Caspian were recently invited to present at an industry roundtable, organised by UK Finance, on establishing the ultimate beneficial ownership (UBO) of corporate customers and counterparties, and the challenges of scale in particular.
What challenges does the financial services sector face?
The problem of determining UBO is becoming larger and more complex under the pressure from many industry drivers including:
- Money laundering networks get more complex and sophisticated, so understanding the threat means analysing the risk from entire networks rather than individual entities. Graham Barrow has written a great case study illustrating this point
- Financial institutions need to continually monitor risk, throughout the customer lifecycle, in response to changing patterns of customer behaviour and inline with normal business activity, and not just during onboarding or periodic review.
- Many institutions want to take a more ‘holistic’ approach to mitigating Machine Learning risk, breaking down silo’s between business units, products, and internal sources of data, so that they can get the complete picture of the activity of customers through the whole business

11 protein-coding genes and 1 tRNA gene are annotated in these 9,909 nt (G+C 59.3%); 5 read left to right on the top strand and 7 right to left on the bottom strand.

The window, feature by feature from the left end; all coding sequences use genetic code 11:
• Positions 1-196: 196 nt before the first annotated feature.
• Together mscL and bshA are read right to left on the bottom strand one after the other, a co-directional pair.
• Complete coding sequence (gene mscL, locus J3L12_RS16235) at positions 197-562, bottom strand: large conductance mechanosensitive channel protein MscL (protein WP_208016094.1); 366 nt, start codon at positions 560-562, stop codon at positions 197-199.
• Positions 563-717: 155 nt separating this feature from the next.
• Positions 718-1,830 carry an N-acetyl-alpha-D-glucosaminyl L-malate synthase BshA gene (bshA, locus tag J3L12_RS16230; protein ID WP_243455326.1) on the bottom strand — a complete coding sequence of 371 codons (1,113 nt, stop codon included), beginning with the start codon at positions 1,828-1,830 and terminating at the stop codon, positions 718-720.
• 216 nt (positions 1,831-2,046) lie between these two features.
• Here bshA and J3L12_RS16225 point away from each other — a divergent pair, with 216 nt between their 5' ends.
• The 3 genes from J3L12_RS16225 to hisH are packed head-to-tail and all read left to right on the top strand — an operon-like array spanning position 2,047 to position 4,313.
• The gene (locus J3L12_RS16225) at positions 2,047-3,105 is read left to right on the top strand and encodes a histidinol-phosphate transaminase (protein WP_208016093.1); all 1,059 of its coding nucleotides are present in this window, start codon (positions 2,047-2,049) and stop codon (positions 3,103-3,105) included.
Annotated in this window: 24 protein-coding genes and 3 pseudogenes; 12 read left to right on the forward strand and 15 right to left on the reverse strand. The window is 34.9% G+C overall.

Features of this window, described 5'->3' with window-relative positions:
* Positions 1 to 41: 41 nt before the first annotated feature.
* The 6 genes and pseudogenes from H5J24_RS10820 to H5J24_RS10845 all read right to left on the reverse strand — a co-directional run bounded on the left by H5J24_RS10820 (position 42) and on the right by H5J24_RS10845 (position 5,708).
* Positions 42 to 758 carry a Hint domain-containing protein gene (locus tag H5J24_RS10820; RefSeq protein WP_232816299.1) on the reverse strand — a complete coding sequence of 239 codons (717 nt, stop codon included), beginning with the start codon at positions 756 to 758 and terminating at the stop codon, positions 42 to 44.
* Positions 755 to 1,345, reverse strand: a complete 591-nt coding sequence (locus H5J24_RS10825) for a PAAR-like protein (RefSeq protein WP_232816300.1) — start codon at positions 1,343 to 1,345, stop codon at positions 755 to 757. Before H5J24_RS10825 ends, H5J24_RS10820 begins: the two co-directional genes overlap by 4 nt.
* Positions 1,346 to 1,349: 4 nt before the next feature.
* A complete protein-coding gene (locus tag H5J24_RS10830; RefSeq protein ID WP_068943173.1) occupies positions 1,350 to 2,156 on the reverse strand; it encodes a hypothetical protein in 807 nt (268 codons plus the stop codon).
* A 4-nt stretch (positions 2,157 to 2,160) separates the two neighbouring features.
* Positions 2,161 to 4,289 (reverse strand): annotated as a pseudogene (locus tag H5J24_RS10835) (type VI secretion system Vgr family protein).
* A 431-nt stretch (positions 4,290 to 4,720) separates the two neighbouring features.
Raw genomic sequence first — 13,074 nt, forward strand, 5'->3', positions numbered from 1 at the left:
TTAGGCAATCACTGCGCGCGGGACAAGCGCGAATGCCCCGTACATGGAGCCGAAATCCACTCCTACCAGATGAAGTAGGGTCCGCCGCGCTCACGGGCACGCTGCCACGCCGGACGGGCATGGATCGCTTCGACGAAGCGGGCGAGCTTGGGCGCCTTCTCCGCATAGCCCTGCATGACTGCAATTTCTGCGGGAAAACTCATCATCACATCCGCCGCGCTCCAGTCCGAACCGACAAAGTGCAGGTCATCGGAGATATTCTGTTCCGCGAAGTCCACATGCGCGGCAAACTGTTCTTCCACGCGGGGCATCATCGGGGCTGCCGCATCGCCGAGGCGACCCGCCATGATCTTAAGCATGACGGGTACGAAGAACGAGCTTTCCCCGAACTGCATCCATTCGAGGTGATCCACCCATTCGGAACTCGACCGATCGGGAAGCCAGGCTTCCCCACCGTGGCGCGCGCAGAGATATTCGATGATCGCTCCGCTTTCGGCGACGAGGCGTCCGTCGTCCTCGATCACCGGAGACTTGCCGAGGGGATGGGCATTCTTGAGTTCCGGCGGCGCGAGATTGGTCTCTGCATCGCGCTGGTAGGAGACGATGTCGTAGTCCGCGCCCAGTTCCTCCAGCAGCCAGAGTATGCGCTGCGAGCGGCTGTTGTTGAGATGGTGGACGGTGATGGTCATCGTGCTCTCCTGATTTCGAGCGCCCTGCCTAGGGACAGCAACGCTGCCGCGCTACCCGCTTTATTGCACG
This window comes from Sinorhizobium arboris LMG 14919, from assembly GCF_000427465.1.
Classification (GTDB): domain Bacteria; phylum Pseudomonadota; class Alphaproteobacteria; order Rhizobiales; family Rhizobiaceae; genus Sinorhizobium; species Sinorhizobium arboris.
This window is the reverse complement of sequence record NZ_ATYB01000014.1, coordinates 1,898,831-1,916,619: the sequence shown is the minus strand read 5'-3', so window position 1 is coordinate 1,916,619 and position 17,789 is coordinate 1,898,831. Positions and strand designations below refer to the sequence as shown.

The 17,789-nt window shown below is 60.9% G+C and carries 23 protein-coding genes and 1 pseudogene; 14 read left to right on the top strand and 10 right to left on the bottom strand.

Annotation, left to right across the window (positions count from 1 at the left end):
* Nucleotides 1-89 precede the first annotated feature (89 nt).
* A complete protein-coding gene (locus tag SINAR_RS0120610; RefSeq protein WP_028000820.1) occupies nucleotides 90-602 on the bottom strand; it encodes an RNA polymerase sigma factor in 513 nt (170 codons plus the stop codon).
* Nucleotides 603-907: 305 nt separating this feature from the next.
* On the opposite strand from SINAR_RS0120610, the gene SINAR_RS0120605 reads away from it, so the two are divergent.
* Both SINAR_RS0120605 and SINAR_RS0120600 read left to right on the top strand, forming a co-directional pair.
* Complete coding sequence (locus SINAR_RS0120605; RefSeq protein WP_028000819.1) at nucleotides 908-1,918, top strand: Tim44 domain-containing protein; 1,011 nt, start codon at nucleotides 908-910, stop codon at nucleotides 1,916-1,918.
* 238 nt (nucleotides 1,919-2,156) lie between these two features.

- At the same time UK, EU, and international statutory regulations are raising the bar in terms of thoroughness and sophistication of the investigations and checks required by financial institutions.
What are the opportunities to improve our approach to UBO?
At the same time as facing challenges, we must also recognise the great opportunities to improve how we conduct UBO as an industry, particularly through increases in the quantity and quality of data available. More national company registries are moving online. Initiatives, such as the Fifth Money Laundering Directive, will increase account data sharing between institutions. And Companies House are consulting on ambitious plans to increase the transparency of UK corporate entities through better verification, data sharing, and anomaly reporting.
We are therefore faced with bigger and more complex problems, that have to be solved faster and more thoroughly, using more and more sources of data. That will require fundamental changes in how we conduct UBO checks in all parts of AML: onboarding, KYC, counterparty and enhanced due diligence, account and periodic review, and investigating transaction alerts. Of course automation will be part of this but, more fundamentally, we need solutions that are scalable. Traditional AML processes, both human and automated, are non-scalable: they get more cumbersome and expensive as the problems get larger. Scalable solutions, on the other hand, aren’t simply ones that are able to cope with larger problems, but rather they get better as they grow.
Scaleable technology solutions